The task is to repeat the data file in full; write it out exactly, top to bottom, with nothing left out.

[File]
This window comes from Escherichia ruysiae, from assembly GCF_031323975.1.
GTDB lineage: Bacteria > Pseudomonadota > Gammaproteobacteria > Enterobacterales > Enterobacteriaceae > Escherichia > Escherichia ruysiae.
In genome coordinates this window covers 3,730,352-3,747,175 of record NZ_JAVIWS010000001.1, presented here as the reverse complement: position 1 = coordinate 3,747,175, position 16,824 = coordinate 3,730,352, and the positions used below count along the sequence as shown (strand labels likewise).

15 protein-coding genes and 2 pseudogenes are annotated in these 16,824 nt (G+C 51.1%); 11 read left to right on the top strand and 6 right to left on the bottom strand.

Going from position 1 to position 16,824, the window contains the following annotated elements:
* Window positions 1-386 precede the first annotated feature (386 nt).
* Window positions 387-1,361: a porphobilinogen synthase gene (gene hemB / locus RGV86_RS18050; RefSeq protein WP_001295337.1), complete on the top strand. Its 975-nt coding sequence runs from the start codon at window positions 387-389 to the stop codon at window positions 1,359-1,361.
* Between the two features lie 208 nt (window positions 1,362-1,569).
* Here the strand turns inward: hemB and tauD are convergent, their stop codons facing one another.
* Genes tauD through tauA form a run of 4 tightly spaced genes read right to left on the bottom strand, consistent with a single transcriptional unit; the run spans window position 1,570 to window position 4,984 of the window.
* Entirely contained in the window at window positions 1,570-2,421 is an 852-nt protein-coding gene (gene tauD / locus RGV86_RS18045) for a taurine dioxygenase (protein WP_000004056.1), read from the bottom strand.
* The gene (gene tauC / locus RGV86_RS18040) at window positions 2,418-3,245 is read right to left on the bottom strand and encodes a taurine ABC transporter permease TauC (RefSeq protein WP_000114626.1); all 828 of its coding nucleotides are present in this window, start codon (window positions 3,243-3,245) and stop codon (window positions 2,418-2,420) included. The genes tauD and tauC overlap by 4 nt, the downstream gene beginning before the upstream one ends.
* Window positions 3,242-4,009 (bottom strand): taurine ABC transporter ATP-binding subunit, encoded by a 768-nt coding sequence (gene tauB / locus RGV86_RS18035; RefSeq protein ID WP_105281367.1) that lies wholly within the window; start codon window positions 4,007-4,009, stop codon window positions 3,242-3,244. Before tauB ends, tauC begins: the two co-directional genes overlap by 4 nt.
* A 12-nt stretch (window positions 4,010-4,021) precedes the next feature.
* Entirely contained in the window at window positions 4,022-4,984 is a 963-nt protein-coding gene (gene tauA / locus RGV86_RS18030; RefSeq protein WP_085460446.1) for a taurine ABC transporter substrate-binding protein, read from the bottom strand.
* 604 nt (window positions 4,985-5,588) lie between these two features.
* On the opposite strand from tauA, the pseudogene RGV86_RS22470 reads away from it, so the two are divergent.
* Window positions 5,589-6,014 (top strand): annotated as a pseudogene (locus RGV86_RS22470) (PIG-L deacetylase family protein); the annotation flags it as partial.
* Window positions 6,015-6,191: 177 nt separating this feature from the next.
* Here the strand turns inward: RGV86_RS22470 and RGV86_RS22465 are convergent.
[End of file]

This window comes from Escherichia ruysiae, from assembly GCF_031323975.1.
GTDB lineage: Bacteria > Pseudomonadota > Gammaproteobacteria > Enterobacterales > Enterobacteriaceae > Escherichia > Escherichia ruysiae.
In genome coordinates this window covers 3,730,352-3,747,175 of record NZ_JAVIWS010000001.1, presented here as the reverse complement: position 1 = coordinate 3,747,175, position 16,824 = coordinate 3,730,352, and the positions used below count along the sequence as shown (strand labels likewise).

15 protein-coding genes and 2 pseudogenes are annotated in these 16,824 nt (G+C 51.1%); 11 read left to right on the top strand and 6 right to left on the bottom strand.

Going from position 1 to position 16,824, the window contains the following annotated elements:
* Window positions 1-386 precede the first annotated feature (386 nt).
* Window positions 387-1,361: a porphobilinogen synthase gene (gene hemB / locus RGV86_RS18050; RefSeq protein WP_001295337.1), complete on the top strand. Its 975-nt coding sequence runs from the start codon at window positions 387-389 to the stop codon at window positions 1,359-1,361.
* Between the two features lie 208 nt (window positions 1,362-1,569).
* Here the strand turns inward: hemB and tauD are convergent, their stop codons facing one another.
* Genes tauD through tauA form a run of 4 tightly spaced genes read right to left on the bottom strand, consistent with a single transcriptional unit; the run spans window position 1,570 to window position 4,984 of the window.
* Entirely contained in the window at window positions 1,570-2,421 is an 852-nt protein-coding gene (gene tauD / locus RGV86_RS18045) for a taurine dioxygenase (protein WP_000004056.1), read from the bottom strand.
* The gene (gene tauC / locus RGV86_RS18040) at window positions 2,418-3,245 is read right to left on the bottom strand and encodes a taurine ABC transporter permease TauC (RefSeq protein WP_000114626.1); all 828 of its coding nucleotides are present in this window, start codon (window positions 3,243-3,245) and stop codon (window positions 2,418-2,420) included. The genes tauD and tauC overlap by 4 nt, the downstream gene beginning before the upstream one ends.
* Window positions 3,242-4,009 (bottom strand): taurine ABC transporter ATP-binding subunit, encoded by a 768-nt coding sequence (gene tauB / locus RGV86_RS18035; RefSeq protein ID WP_105281367.1) that lies wholly within the window; start codon window positions 4,007-4,009, stop codon window positions 3,242-3,244. Before tauB ends, tauC begins: the two co-directional genes overlap by 4 nt.
* A 12-nt stretch (window positions 4,010-4,021) precedes the next feature.
* Entirely contained in the window at window positions 4,022-4,984 is a 963-nt protein-coding gene (gene tauA / locus RGV86_RS18030; RefSeq protein WP_085460446.1) for a taurine ABC transporter substrate-binding protein, read from the bottom strand.
* 604 nt (window positions 4,985-5,588) lie between these two features.
* On the opposite strand from tauA, the pseudogene RGV86_RS22470 reads away from it, so the two are divergent.
* Window positions 5,589-6,014 (top strand): annotated as a pseudogene (locus RGV86_RS22470) (PIG-L deacetylase family protein); the annotation flags it as partial.
* Window positions 6,015-6,191: 177 nt separating this feature from the next.
* Here the strand turns inward: RGV86_RS22470 and RGV86_RS22465 are convergent.